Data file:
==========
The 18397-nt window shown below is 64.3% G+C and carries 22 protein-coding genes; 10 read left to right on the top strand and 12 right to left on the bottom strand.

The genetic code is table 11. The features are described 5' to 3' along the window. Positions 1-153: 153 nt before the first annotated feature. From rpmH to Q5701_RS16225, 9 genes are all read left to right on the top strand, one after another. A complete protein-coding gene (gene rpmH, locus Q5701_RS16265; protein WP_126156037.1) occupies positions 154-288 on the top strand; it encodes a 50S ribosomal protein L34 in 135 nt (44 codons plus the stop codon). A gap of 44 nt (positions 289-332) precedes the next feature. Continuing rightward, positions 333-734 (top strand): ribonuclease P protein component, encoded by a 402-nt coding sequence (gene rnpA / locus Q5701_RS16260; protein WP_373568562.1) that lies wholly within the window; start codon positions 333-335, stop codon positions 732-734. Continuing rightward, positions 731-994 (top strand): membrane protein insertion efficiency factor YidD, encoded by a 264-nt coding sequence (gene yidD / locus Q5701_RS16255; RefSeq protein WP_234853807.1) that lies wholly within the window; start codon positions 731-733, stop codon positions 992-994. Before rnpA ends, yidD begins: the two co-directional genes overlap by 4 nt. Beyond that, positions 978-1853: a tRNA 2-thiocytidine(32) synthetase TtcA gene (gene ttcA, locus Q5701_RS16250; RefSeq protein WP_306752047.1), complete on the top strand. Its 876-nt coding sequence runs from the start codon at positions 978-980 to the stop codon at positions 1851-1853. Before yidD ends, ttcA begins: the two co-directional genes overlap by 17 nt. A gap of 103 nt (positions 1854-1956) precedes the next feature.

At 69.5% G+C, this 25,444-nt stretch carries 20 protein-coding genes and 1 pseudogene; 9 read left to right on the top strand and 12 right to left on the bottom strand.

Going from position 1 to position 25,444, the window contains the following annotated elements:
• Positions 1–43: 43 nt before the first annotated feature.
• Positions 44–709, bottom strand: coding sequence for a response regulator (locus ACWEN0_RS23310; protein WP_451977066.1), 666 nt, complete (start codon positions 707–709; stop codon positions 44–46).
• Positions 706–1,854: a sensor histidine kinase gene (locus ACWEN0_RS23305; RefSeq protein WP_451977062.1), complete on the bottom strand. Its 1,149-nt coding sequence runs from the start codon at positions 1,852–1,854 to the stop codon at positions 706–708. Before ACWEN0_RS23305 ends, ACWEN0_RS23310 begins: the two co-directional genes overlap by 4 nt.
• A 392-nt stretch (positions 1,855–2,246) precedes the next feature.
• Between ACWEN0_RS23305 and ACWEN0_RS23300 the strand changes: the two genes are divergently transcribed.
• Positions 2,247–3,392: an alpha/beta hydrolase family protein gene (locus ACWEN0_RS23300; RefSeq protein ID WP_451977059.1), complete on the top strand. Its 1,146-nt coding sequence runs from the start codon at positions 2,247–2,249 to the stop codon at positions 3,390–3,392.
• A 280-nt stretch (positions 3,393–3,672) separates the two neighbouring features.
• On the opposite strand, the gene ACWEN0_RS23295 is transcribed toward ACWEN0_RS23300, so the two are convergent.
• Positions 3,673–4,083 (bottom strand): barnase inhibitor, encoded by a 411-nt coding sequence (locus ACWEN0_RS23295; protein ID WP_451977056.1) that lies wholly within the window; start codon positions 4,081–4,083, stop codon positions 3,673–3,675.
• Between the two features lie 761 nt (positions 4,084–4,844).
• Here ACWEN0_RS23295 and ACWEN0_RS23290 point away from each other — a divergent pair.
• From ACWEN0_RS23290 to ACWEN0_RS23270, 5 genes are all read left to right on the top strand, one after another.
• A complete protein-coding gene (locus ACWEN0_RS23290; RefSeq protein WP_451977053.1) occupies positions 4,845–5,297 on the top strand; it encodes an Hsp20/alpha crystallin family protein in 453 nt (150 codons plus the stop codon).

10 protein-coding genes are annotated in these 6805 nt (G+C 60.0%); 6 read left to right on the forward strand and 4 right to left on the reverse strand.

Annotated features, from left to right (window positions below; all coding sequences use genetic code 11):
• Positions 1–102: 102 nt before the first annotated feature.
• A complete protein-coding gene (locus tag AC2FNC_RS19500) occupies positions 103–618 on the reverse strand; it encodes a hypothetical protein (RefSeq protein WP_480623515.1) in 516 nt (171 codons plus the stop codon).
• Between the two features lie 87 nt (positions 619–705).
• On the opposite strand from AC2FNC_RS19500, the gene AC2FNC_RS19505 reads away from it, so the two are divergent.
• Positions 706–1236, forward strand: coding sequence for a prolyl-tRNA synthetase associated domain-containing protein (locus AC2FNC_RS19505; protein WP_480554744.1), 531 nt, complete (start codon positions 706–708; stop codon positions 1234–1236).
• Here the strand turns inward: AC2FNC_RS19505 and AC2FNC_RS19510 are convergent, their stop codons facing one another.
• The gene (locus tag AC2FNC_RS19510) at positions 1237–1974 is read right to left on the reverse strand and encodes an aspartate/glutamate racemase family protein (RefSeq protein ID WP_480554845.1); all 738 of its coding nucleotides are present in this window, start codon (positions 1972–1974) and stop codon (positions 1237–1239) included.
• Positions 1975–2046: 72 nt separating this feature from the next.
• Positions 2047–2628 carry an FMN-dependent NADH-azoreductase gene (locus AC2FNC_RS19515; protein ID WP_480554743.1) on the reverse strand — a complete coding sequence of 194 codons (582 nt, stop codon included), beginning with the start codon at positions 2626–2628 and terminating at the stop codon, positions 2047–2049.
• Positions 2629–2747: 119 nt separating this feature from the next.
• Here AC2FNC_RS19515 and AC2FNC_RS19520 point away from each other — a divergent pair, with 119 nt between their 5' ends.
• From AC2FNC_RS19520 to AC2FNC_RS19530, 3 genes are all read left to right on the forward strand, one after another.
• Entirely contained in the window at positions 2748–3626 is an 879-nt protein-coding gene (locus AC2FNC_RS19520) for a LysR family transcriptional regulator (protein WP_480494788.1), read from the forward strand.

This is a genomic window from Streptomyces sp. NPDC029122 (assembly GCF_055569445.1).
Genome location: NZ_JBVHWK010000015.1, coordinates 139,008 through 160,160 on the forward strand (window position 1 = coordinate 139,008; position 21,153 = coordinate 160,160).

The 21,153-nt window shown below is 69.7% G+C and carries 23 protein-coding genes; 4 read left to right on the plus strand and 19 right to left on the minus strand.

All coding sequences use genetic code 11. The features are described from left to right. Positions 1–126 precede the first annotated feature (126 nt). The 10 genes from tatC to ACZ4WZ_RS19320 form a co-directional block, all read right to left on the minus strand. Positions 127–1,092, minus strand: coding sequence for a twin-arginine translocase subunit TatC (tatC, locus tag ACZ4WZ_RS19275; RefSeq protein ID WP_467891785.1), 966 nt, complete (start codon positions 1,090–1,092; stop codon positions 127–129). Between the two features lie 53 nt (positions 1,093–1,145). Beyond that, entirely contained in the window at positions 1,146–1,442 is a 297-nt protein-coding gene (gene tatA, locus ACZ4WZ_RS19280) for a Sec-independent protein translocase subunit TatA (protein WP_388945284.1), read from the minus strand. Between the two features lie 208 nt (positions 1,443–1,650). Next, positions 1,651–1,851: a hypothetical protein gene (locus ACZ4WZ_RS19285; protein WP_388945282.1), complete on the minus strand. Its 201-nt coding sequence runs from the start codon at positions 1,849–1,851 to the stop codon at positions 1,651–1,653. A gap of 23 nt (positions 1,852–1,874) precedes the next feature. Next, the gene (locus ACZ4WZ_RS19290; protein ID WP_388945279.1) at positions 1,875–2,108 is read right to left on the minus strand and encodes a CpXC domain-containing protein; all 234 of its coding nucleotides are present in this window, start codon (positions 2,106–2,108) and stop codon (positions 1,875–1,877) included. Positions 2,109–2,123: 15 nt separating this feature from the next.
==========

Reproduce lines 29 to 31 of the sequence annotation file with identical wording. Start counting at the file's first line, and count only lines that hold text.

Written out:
• Positions 2629–2747: 119 nt separating this feature from the next.
• Here AC2FNC_RS19515 and AC2FNC_RS19520 point away from each other — a divergent pair, with 119 nt between their 5' ends.
• From AC2FNC_RS19520 to AC2FNC_RS19530, 3 genes are all read left to right on the forward strand, one after another.